White Chocolate and Raspberry Macarons

White Chocolate and Raspberry Macarons

White Chocolate and Raspberry Macarons, Macarons: 65 recipes for chic and delicious treats by Annie Rigg and Loretta Liu. Photographs © Ryland, Peters & Small.

Macarons: 65 recipes for chic and delicious treats by Annie Rigg and Loretta LiuStylish, picture-perfect and delicious, macarons are the ultimate in pretty sweet treats.

Adaptable to any colour scheme or flavouring, these delicate little fancies make the perfect gift or centrepiece for a smart afternoon tea. This gorgeous book gives you step-by-step instructions on how to master the basic macaron recipe so that you always get a crisp exterior, chewy cookie, and flavoursome filling.

Flavours to enjoy include salted caramel, pistachio, lemon, cappuccino, cherry and chocolate, malted milk chocolate, and raspberry and passion fruit.

Once mastered, you can try your hand at the beautifully decorated macarons, from pandas to flowers, caterpillars to Chinese lanterns, bumblebees to tennis balls, these stunning and playful designs will delight and thrill at any occasion.

Macarons: 65 recipes for chic and delicious treats is available at Amazon.com and Indigo.ca.

White chocolate & raspberry macarons

Lightly dip the bristles of a clean toothbrush into liquid food colouring. Using your fingertips, ‘flick the bristles over uncooked macarons for a Jackson Pollock effect.

1 quantity Basic Macarons recipe (see below )

1 teaspoon vanilla extract

red liquid food colouring


½ quantity White Chocolate Ganache (see below)

200 g/1½ cups fresh raspberries

2 solid baking sheets lined with baking parchment

a clean toothbrush

a piping bag, fitted with a star-shaped tip




Prepare the Basic Macarons mixture according to the recipe on page 6, adding the vanilla extract to the meringue mixture in Step 4.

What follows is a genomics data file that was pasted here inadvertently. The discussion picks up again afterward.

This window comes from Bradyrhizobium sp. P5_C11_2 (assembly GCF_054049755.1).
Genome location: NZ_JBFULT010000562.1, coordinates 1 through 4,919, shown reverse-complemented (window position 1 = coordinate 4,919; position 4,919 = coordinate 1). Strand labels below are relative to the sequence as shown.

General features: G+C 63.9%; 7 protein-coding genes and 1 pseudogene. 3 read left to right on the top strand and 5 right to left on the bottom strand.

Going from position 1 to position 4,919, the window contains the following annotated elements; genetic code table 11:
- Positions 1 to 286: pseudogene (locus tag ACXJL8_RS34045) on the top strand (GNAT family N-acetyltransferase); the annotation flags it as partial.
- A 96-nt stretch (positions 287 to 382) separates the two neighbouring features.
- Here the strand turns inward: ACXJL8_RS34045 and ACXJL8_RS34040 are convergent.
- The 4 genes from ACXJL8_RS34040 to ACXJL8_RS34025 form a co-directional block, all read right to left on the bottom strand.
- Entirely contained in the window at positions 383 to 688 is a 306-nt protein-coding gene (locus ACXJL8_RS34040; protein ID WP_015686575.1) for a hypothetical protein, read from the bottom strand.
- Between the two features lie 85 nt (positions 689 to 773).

Pipe rounds of mixture onto the prepared baking sheets. Tap the baking sheets sharply on the work surface. Trickle a little red food colouring onto a saucer, then dip the clean toothbrush into it. Flick the bristles over the macarons so that they are flecked with red.

Leave the macarons to rest for 15 minutes 1 hour.

Preheat the oven to 170°C (325°F) Gas 3.

Bake the macarons in the preheated oven, one sheet at a time, for 10 minutes. Leave to cool on the baking sheet.

Fill the piping bag with the White Chocolate Ganache and pipe 4 rosettes near the edge of half the macaron shells. Place a raspberry between each rosette and sandwich with the remaining macaron shells. Leave to rest for 30 minutes before serving.



This basic macaron recipe is ideal for the beginner. Use it to make all the Classic Macaron recipes on pages 32-75, or simply make the shells in any of the Classic Flavour Variations (see pages 8-9) and fill them with the quick fillings (see page 26) or homemade fillings (see pages 27-31) or your choice

200 g/1½ cups icing/confectioners’ sugar

100 g/2/3 cup ground almonds

120-125 g/½ cup egg whites (about 3 eggs)

a pinch of salt

40 g/3 tablespoons caster/superfine sugar

a 5-cm/1-inch cookie cutter (optional)

2 heavy baking sheets, lined with baking parchment

a hand-held electric whisk

a rubber spatula

piping bag, fitted with a 1-cm/½-inch tip


PREPARATION: Draw 20 circles around the cookie cutter on a baking parchment sheet and turn it over. You will be piping the macaron mixture onto each circle. Set aside until needed

Note: If you are using a fan oven, you might consider using the silicone mat method given in the Patissier Macaron recipe (see page 10), as the sheets of baking parchment can blow around the oven and spoil the macarons.

  1. Tip the icing/confectioners’ sugar and almonds into the bowl of a food processor and blend for 30 seconds until thoroughly combined. Set aside.
  2. Tip the egg whites into a spotlessly clean and dry mixing bowl. Add the salt and, using an electric hand-held whisk, beat until they will only just hold a stiff peak.